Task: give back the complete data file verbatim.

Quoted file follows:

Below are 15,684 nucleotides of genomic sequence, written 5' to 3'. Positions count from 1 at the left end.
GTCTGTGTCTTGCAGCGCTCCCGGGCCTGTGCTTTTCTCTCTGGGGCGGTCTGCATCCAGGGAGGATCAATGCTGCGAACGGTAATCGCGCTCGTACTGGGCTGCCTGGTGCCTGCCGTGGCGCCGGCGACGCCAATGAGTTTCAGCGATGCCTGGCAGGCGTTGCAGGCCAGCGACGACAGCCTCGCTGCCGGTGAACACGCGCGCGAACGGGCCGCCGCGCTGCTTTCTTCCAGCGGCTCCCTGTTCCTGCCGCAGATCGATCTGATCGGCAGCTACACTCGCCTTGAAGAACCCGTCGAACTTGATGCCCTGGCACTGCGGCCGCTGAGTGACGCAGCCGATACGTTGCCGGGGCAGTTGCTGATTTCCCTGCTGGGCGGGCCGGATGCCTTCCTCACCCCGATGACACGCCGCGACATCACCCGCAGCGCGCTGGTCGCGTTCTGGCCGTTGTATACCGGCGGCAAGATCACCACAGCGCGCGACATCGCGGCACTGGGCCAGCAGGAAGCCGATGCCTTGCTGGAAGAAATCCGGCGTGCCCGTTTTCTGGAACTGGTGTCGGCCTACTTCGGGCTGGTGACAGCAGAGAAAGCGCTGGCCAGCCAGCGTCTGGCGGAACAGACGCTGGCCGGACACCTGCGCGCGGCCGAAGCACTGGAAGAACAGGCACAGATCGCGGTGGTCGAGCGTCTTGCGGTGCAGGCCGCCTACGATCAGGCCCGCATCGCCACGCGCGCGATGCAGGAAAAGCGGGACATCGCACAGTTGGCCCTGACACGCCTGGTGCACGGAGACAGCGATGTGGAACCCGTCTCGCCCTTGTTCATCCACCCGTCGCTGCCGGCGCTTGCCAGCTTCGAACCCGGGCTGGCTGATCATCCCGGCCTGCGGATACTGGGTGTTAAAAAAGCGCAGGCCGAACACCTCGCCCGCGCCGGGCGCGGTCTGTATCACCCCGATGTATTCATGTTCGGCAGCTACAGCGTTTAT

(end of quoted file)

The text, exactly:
Below are 15,684 nucleotides of genomic sequence, written 5' to 3'. Positions count from 1 at the left end.
GTCTGTGTCTTGCAGCGCTCCCGGGCCTGTGCTTTTCTCTCTGGGGCGGTCTGCATCCAGGGAGGATCAATGCTGCGAACGGTAATCGCGCTCGTACTGGGCTGCCTGGTGCCTGCCGTGGCGCCGGCGACGCCAATGAGTTTCAGCGATGCCTGGCAGGCGTTGCAGGCCAGCGACGACAGCCTCGCTGCCGGTGAACACGCGCGCGAACGGGCCGCCGCGCTGCTTTCTTCCAGCGGCTCCCTGTTCCTGCCGCAGATCGATCTGATCGGCAGCTACACTCGCCTTGAAGAACCCGTCGAACTTGATGCCCTGGCACTGCGGCCGCTGAGTGACGCAGCCGATACGTTGCCGGGGCAGTTGCTGATTTCCCTGCTGGGCGGGCCGGATGCCTTCCTCACCCCGATGACACGCCGCGACATCACCCGCAGCGCGCTGGTCGCGTTCTGGCCGTTGTATACCGGCGGCAAGATCACCACAGCGCGCGACATCGCGGCACTGGGCCAGCAGGAAGCCGATGCCTTGCTGGAAGAAATCCGGCGTGCCCGTTTTCTGGAACTGGTGTCGGCCTACTTCGGGCTGGTGACAGCAGAGAAAGCGCTGGCCAGCCAGCGTCTGGCGGAACAGACGCTGGCCGGACACCTGCGCGCGGCCGAAGCACTGGAAGAACAGGCACAGATCGCGGTGGTCGAGCGTCTTGCGGTGCAGGCCGCCTACGATCAGGCCCGCATCGCCACGCGCGCGATGCAGGAAAAGCGGGACATCGCACAGTTGGCCCTGACACGCCTGGTGCACGGAGACAGCGATGTGGAACCCGTCTCGCCCTTGTTCATCCACCCGTCGCTGCCGGCGCTTGCCAGCTTCGAACCCGGGCTGGCTGATCATCCCGGCCTGCGGATACTGGGTGTTAAAAAAGCGCAGGCCGAACACCTCGCCCGCGCCGGGCGCGGTCTGTATCACCCCGATGTATTCATGTTCGGCAGCTACAGCGTTTAT